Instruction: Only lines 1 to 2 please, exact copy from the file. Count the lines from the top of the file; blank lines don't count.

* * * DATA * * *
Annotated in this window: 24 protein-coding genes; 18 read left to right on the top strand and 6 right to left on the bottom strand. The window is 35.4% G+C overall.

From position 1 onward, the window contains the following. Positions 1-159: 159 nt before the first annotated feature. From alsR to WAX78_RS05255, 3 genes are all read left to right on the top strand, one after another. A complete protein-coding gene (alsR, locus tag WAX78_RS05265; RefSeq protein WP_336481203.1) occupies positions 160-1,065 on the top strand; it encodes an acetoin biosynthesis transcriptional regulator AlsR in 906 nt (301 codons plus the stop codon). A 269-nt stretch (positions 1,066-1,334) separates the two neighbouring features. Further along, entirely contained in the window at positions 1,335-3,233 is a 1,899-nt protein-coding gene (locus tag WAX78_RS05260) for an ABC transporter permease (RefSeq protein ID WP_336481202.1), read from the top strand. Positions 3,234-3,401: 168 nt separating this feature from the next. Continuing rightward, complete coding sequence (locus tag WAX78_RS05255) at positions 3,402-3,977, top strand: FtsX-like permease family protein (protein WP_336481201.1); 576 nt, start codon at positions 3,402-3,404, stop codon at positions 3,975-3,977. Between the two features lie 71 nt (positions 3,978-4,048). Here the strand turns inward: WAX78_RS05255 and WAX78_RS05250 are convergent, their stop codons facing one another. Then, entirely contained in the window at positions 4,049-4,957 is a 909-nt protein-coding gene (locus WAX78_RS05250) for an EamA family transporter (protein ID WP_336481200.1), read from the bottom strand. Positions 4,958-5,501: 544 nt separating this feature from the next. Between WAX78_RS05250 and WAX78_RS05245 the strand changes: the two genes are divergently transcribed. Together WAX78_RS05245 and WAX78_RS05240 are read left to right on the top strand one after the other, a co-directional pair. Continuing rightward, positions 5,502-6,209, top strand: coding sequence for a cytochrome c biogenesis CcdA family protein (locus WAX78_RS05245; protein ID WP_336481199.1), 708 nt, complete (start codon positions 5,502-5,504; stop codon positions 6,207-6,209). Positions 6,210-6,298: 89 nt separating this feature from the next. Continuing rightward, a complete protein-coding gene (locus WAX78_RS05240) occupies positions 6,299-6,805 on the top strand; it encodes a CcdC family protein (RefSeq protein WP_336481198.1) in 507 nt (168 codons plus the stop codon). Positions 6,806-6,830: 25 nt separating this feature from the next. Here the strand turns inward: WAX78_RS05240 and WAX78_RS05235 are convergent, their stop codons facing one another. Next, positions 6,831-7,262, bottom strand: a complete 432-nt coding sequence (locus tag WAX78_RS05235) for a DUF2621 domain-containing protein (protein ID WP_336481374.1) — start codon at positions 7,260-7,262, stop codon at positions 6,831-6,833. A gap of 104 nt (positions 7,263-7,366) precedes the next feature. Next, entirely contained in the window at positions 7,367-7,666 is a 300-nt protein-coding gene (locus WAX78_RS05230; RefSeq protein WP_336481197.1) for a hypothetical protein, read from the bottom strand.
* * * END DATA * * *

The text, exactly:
Annotated in this window: 24 protein-coding genes; 18 read left to right on the top strand and 6 right to left on the bottom strand. The window is 35.4% G+C overall.

From position 1 onward, the window contains the following. Positions 1-159: 159 nt before the first annotated feature. From alsR to WAX78_RS05255, 3 genes are all read left to right on the top strand, one after another. A complete protein-coding gene (alsR, locus tag WAX78_RS05265; RefSeq protein WP_336481203.1) occupies positions 160-1,065 on the top strand; it encodes an acetoin biosynthesis transcriptional regulator AlsR in 906 nt (301 codons plus the stop codon). A 269-nt stretch (positions 1,066-1,334) separates the two neighbouring features. Further along, entirely contained in the window at positions 1,335-3,233 is a 1,899-nt protein-coding gene (locus tag WAX78_RS05260) for an ABC transporter permease (RefSeq protein ID WP_336481202.1), read from the top strand. Positions 3,234-3,401: 168 nt separating this feature from the next. Continuing rightward, complete coding sequence (locus tag WAX78_RS05255) at positions 3,402-3,977, top strand: FtsX-like permease family protein (protein WP_336481201.1); 576 nt, start codon at positions 3,402-3,404, stop codon at positions 3,975-3,977. Between the two features lie 71 nt (positions 3,978-4,048). Here the strand turns inward: WAX78_RS05255 and WAX78_RS05250 are convergent, their stop codons facing one another. Then, entirely contained in the window at positions 4,049-4,957 is a 909-nt protein-coding gene (locus WAX78_RS05250) for an EamA family transporter (protein ID WP_336481200.1), read from the bottom strand. Positions 4,958-5,501: 544 nt separating this feature from the next. Between WAX78_RS05250 and WAX78_RS05245 the strand changes: the two genes are divergently transcribed. Together WAX78_RS05245 and WAX78_RS05240 are read left to right on the top strand one after the other, a co-directional pair. Continuing rightward, positions 5,502-6,209, top strand: coding sequence for a cytochrome c biogenesis CcdA family protein (locus WAX78_RS05245; protein ID WP_336481199.1), 708 nt, complete (start codon positions 5,502-5,504; stop codon positions 6,207-6,209). Positions 6,210-6,298: 89 nt separating this feature from the next. Continuing rightward, a complete protein-coding gene (locus WAX78_RS05240) occupies positions 6,299-6,805 on the top strand; it encodes a CcdC family protein (RefSeq protein WP_336481198.1) in 507 nt (168 codons plus the stop codon). Positions 6,806-6,830: 25 nt separating this feature from the next. Here the strand turns inward: WAX78_RS05240 and WAX78_RS05235 are convergent, their stop codons facing one another. Next, positions 6,831-7,262, bottom strand: a complete 432-nt coding sequence (locus tag WAX78_RS05235) for a DUF2621 domain-containing protein (protein ID WP_336481374.1) — start codon at positions 7,260-7,262, stop codon at positions 6,831-6,833. A gap of 104 nt (positions 7,263-7,366) precedes the next feature. Next, entirely contained in the window at positions 7,367-7,666 is a 300-nt protein-coding gene (locus WAX78_RS05230; RefSeq protein WP_336481197.1) for a hypothetical protein, read from the bottom strand.